graduation speeches and the value of college

I have been waiting for Case to post a transcript of Chris Matthews' speech to the graduating class of 2005, which was delivered in the Veale Center on May 16... but apparently, we how only post a video archive of the event, which is no longer available online. It was an interesting speech, focusing on Matthews' experiences in the Peace Corps in Swaziland, marred only by his extremely rapid delivery.

(Robin Dubin, the University Marshall and a professor of economics, told me afterwards that she was afraid that he took her too literally when she told him that he really needed to keep his speech to 15 minutes. Anyone who finds it implausible that the very tall and accomplished Mr. Matthews might be intimidated by the very petite Professor Dubin has not spent very much time with her. She is a powerful thinker, and inspires great effort in her students; when in academic garb and wielding her ceremonial scepter at graduation, she becomes an imposing guardian of ceremony despite her short stature.)

My friend John Ettorre recently posted the text of David Foster Wallace's speech to Kenyon's graduating class, and it is definitely worth a read. He discusses what we mean when we say that college is meant to teach young people how to think in a very humorous and yet also a very meaningful way.

Both speeches provide some good answers to the query "Does college matter?" but perhaps not in a way that would convince a high school student like Ben Casnocha to enroll immediately, rather than taking a year or two off first. Ben is an entrepreneur, and reminds me a little of Stan Garber, who took MGMT 250-251 over the past year while serving as CFO and Senior Sales Manager for O-Web Technologies. Ben did not visit Case during his spring break college visiting tour, though I think he might find us a pretty good fit. Who wouldn't get excited about the idea of studying with Scott Shane and Richard Boland?

Should all high school graduates with the intellect to handle college attend? Only if they want to, is my answer. There's nothing more frustrating to me as a professor than a semester of interactions with a student who is only in my class because that's what everyone else was doing, or because he couldn't think of anything else to do, or because his parents told him he has to be there. Students will not learn much, no matter how skilled the professor, if they do not want to learn. Students who have no passion for learning should work for Starbucks or the post office or in some kind of job where they might discover what they still want to explore for a year or two.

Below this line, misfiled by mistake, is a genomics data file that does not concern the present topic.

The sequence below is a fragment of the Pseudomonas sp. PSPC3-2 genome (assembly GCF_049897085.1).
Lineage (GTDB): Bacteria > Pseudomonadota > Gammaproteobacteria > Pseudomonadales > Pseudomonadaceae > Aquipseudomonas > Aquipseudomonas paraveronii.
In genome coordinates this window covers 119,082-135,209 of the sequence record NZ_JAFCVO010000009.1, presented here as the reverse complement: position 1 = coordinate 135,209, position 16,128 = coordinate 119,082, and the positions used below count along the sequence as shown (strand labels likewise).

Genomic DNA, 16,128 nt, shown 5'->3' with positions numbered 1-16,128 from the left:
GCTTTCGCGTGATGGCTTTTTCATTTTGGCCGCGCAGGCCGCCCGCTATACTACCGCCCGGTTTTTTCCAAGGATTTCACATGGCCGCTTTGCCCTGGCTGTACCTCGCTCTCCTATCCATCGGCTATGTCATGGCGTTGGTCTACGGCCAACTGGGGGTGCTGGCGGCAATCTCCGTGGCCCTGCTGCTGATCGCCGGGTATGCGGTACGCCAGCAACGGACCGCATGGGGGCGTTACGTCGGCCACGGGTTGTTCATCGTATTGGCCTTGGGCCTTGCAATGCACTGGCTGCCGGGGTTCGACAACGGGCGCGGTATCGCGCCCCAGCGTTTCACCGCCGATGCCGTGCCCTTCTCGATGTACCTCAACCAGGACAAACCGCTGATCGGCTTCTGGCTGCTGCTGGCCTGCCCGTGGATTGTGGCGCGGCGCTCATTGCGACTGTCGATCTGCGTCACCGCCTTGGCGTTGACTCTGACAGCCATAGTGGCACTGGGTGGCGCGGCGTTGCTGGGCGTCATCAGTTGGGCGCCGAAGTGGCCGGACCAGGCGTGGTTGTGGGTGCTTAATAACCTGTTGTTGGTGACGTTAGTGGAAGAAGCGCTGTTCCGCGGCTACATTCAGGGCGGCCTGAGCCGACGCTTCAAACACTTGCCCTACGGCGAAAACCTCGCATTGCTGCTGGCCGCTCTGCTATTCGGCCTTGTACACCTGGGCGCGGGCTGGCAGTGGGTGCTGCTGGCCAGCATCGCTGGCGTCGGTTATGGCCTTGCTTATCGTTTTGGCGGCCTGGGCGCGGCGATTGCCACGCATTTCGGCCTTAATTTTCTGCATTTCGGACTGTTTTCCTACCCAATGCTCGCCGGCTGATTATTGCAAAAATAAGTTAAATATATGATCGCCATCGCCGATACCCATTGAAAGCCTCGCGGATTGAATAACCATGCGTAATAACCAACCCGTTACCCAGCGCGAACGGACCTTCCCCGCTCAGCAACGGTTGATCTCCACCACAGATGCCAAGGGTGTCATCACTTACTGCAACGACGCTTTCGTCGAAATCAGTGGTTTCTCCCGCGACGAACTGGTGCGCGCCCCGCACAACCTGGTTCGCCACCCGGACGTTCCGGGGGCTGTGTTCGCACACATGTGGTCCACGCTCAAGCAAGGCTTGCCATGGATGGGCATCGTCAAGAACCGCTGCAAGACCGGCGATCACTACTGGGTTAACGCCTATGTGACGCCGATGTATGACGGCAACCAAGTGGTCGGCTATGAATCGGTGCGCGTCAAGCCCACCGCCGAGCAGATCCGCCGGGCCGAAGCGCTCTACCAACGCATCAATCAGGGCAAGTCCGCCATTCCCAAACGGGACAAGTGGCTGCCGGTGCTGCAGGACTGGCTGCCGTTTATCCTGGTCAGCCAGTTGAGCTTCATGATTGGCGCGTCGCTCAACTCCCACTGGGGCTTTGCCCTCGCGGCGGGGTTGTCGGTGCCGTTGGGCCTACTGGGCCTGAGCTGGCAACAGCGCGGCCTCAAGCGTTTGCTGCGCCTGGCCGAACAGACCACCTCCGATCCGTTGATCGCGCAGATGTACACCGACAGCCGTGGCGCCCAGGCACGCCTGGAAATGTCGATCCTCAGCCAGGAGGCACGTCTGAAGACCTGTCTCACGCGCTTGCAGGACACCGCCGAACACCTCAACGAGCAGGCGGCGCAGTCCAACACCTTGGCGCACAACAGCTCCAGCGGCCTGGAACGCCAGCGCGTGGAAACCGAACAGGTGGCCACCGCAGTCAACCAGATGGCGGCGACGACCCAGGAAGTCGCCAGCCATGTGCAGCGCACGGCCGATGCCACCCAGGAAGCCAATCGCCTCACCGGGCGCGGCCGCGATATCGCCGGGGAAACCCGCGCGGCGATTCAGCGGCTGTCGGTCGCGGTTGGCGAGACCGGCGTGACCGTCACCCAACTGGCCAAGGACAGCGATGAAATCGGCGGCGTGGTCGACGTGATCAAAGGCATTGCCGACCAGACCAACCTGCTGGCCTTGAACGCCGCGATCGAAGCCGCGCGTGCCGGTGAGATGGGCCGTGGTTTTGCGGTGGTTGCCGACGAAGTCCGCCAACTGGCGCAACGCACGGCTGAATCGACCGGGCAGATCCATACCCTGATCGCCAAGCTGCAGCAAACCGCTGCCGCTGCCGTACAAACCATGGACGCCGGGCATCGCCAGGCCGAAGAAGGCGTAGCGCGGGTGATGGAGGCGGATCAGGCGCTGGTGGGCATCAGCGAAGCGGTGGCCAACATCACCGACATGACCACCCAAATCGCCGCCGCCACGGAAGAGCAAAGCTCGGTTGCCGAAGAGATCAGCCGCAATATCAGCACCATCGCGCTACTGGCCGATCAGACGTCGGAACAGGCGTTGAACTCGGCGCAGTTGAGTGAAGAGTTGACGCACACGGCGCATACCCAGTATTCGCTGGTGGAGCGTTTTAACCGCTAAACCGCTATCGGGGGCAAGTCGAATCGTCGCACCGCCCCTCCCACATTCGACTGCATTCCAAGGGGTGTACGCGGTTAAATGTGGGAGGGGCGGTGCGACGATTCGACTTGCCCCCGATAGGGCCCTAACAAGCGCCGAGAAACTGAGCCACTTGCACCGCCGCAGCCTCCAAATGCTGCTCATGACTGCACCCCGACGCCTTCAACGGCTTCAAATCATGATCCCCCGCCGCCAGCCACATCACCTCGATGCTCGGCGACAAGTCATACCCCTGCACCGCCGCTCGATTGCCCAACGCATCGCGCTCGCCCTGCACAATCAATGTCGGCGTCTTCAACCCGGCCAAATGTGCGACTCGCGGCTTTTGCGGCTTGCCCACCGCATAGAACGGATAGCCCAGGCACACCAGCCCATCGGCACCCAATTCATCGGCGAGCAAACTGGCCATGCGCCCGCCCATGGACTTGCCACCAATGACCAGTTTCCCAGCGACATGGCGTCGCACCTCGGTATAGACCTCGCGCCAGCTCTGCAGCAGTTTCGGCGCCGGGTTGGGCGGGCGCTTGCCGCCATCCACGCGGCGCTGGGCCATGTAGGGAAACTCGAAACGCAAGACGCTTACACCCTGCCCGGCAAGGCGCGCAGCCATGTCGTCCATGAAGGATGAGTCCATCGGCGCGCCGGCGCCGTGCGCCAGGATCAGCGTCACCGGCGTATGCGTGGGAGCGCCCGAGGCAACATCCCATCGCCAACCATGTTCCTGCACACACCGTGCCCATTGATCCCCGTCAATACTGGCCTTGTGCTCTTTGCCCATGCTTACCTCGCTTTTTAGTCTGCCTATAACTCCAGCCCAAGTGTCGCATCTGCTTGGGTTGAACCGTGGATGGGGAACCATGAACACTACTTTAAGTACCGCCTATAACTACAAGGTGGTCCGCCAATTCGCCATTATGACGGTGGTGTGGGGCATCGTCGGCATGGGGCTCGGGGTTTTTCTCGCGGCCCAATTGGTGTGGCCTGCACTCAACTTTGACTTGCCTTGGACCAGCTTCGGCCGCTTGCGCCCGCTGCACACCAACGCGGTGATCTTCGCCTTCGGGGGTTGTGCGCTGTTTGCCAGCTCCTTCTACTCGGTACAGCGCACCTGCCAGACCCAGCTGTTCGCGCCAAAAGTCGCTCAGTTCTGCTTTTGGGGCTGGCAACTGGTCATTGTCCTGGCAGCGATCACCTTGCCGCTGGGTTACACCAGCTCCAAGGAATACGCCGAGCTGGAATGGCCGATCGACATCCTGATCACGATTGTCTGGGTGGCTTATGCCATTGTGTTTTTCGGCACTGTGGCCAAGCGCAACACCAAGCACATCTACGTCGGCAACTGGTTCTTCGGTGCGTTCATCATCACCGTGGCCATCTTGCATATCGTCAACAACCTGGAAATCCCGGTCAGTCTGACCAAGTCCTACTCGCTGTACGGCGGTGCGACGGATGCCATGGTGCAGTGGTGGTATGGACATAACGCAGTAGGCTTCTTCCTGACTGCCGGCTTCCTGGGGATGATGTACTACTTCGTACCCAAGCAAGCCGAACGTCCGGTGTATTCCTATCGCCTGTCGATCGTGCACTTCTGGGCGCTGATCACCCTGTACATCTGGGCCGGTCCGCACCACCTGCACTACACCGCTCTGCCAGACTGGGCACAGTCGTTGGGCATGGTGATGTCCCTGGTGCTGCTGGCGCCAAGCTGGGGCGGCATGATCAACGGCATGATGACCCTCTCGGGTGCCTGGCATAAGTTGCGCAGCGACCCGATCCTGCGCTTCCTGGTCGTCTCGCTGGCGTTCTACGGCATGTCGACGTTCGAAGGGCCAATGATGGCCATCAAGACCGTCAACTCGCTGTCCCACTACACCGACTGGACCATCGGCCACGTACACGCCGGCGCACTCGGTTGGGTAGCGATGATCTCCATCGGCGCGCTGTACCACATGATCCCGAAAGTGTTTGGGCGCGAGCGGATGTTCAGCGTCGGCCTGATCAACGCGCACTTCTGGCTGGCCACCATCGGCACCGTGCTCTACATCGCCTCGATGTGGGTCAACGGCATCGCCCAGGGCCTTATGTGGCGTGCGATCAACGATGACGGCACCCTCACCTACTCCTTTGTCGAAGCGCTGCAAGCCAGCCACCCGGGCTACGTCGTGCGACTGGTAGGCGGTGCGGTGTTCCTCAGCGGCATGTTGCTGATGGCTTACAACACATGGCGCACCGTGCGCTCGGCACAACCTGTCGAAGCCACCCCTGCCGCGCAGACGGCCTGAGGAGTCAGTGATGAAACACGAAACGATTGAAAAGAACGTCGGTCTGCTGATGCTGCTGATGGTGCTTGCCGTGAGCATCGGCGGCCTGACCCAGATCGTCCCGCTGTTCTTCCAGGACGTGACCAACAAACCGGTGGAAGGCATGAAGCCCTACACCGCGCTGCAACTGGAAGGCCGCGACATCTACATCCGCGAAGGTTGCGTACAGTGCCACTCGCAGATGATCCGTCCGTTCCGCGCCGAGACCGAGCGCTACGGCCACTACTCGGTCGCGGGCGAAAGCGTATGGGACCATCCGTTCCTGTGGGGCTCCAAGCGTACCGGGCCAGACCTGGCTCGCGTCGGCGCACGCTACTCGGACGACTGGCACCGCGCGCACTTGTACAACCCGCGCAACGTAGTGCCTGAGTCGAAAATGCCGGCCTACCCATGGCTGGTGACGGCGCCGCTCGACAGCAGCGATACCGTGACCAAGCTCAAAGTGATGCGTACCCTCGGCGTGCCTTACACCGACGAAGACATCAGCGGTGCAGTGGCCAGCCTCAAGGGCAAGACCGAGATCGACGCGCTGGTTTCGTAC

As David Foster Wallace says in his speech, "The plain fact is that you graduating seniors do not yet have any clue what "day in day out" really means. There happen to be whole, large parts of adult American life that nobody talks about in commencement speeches. One such part involves boredom, routine, and petty frustration." Sometimes it is only once young people have experienced the numbness that can result from those parts of life that they begin to hunger for what a college education, approached with enthusiasm, can give them: an appreciation of their own freedom and potential within society, and the desire to exercise and develop it responsibly.

"The really important kind of freedom involves attention and awareness and discipline, and being able truly to care about other people and to sacrifice for them over and over in myriad petty, unsexy ways every day. That is real freedom. That is being educated, and understanding how to think. The alternative is unconsciousness, the default setting, the rat race, the constant gnawing sense of having had, and lost, some infinite thing."

"The real value of a real education... has... everything to do with simple awareness; awareness of what is so real and essential, so hidden in plain sight all around us, all the time, that we have to keep reminding ourselves over and over... to stay conscious and alive in the adult world day in and day out."


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